We should not allow this victory to lull us into a false sense of security. While this particular measure seems pushed back for now, there will always be those who will demand more control over Muslim communities and seek to integrate our youth into their secular ideals.
Janet McDougald, the Chair of the Peel District School Board, said: “We do have a duty to supervise and know exactly what’s happening in our schools.” While this statement seems reasonable at face value, imagine if a similar statement was made for the anime club, or the gay-straight alliance, would it not seem hostile?
No one is questioning the authority of the school board to monitor students, but the clear indication of this statement in this context is that we as Muslim community are being watched, as our behavior may fall out of the range of “acceptable behavior.”
We must be vigilant, and not give way to this insidious agenda; we must vigorously defend our right to parent our children according to our beliefs, and to practice our Deen with confidence and without interference.
Staying connected with our youth
As important as it is to stay engaged in the political work to advocate for our children in public schools, it is even more important to ensure that we are taking an active role in the lives and development of our children.
If our children are not rationally, emotionally, and spiritually attached to the ideas and practices of Islam, then no amount of advocacy will protect them from falling into misguidance. If we do not instill in our youth a sense of purpose, with love of pleasing Allah (swt) and the confidence that they can rely on Him (swt) alone for their identity, guidance, and protection, then they will never be able to challenge the false ideas that they will inevitably be exposed to.
Then they will always feel a sense of inferiority against the secular beliefs of non-Muslims to whom they are meant to convey the guidance of Islam.
In the absence of a society that is built upon the comprehensive guidance of Islam, it is even more vital for Muslim parents to ensure the survival of the Deen in the lives and behavior of their children. RasulAllah (saw) clearly demonstrated the importance of culturing youth, as he gave his famous advice to Ibn Abbas in the Hadith:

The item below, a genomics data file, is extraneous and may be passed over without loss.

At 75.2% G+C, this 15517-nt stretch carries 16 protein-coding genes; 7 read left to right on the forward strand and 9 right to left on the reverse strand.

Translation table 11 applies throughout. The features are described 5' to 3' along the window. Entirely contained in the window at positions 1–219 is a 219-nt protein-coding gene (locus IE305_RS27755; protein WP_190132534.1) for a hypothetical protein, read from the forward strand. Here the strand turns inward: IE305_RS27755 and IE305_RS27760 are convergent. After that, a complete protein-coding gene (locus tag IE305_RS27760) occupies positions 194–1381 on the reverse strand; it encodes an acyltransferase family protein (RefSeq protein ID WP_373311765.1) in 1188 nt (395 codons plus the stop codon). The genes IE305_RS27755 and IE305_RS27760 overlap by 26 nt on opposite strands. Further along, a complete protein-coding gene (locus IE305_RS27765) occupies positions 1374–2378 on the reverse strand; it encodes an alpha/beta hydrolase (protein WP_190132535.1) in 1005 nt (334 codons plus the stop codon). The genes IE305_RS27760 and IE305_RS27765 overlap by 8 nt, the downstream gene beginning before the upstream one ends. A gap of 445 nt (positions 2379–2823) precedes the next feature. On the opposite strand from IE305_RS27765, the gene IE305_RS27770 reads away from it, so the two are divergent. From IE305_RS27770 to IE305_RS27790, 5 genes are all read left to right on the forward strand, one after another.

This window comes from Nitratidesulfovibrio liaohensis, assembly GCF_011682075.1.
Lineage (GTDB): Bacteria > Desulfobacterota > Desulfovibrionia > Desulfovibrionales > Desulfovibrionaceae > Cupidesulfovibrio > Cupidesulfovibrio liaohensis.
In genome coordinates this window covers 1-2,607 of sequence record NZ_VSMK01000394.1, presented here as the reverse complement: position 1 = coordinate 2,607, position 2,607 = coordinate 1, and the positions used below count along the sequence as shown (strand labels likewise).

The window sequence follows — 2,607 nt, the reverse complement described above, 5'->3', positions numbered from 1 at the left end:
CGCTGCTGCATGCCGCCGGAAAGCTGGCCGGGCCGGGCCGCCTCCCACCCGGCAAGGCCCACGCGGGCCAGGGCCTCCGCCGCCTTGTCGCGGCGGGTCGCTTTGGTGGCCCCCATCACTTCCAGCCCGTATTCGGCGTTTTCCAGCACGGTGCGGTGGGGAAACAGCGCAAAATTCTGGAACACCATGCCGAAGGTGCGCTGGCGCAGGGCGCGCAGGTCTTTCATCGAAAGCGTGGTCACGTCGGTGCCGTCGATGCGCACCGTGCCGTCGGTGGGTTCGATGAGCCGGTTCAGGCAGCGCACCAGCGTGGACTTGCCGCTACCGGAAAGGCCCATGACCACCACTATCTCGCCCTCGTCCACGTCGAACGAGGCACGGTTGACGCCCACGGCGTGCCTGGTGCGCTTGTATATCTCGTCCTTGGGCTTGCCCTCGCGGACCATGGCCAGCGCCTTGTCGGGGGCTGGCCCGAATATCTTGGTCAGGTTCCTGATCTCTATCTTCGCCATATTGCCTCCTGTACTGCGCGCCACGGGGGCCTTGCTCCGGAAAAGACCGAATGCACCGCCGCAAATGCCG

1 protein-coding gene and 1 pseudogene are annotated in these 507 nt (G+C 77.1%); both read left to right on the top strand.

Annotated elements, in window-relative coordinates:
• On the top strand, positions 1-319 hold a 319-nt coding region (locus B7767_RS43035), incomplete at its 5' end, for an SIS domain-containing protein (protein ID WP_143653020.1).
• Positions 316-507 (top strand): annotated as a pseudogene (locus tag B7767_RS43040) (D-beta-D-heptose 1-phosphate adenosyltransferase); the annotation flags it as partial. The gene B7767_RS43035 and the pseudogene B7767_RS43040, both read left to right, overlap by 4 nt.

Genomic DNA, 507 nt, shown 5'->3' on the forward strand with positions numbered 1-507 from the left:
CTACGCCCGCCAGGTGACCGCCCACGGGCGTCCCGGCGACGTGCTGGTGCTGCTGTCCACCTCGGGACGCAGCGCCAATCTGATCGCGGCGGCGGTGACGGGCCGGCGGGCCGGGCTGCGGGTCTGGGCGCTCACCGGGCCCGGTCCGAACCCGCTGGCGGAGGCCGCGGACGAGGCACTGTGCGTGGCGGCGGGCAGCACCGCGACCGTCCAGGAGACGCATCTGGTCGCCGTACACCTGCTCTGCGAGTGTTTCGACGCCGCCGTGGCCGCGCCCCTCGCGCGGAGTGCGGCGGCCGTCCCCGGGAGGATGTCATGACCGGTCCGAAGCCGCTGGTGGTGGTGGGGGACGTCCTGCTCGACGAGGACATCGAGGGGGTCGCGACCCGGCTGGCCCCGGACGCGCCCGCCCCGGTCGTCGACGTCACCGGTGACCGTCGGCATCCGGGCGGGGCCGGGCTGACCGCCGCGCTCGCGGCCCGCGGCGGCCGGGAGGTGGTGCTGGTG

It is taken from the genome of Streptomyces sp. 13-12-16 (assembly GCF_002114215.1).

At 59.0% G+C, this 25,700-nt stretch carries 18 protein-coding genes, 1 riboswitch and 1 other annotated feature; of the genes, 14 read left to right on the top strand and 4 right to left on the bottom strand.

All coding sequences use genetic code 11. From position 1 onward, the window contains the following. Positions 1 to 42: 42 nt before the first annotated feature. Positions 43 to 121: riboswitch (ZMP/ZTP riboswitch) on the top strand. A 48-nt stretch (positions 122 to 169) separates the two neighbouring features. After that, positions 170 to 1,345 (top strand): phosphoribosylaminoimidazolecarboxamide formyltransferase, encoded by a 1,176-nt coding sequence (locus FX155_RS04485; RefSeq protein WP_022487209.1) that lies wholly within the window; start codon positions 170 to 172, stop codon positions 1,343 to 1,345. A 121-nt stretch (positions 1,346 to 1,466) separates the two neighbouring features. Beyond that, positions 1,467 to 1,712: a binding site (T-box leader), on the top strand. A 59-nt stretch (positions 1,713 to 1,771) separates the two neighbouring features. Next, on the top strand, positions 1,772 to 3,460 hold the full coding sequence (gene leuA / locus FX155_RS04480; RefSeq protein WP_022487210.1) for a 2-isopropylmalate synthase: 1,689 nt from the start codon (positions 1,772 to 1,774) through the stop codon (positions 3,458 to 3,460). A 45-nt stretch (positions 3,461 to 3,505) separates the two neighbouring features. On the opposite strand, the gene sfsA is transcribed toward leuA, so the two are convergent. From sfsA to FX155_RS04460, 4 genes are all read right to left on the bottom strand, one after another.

“Young man, I will teach you some words. Be mindful of Allah and He will take care of you; be mindful of Him, and you shall find Him at your side. If you ask, ask Allah. If you need help, seek it from Allah. Know that if the whole world were to gather together in order to help you, they would not be able to help you except if Allah had written it for you. And if the whole world were to gather together in order to harm you, they would not harm you except if Allah had written it upon you. The pens have lifted and the pages have dried.” [Al-Tirmidhi]
What many may not realize is that Ibn Abbas couldn’t have been older than 13 years old when RasulAllah (saw) was conveying these concepts to him, instilling in him courage and a reliance on Allah (swt) alone.
It is this sort of culturing that will prevent our youth from bowing to a false authority, and from seeking validation in anything other than the Pleasure of Allah (swt).
RasulAllah (saw) also encouraged parents to train, educate, and mold the personalities of their young. He (saw) incentivized education for daughters, saying that a man who educates his daughters is promised Jannah. He said that a son has the right to learn swimming and archery from his father.
All of this requires parents that are actively involved in the lives of their children, and are taking an active interest in the curiosities, passions, and talents of their children.
If we, as a community, do not seek avenues for the growth and development of our youth, then we will hamper their ability to engage with this society from a stand of self-assuredness. We will squander their courage, creativity, passion, and potential.
What’s more is we will lose them to the dominant culture that places no value on obeying the Commands of Allah (swt) or living by the purpose of our existence. And what a devastating loss that would be.
But if we make our Masajid places of discovery where young people feel a sense of belonging, and where they find intellectual stimulation, then we will empower them to carry the light of the guidance of Islam to countless others.
May Allah (swt) make our children the coolness of our eyes, and raise them to become the future scholars, dawah carriers, and just leaders that this Ummah needs.
“And mention when Luqman said to his son while he was instructing him, ‘O my son, do not associate anything with Allah. Indeed, association with Him is a great injustice. O my son, establish prayer, enjoin what is right, forbid what is wrong, and be patient over what befalls you; indeed, all of that is of the matters requiring determination” [Surah Luqman 31:13-17]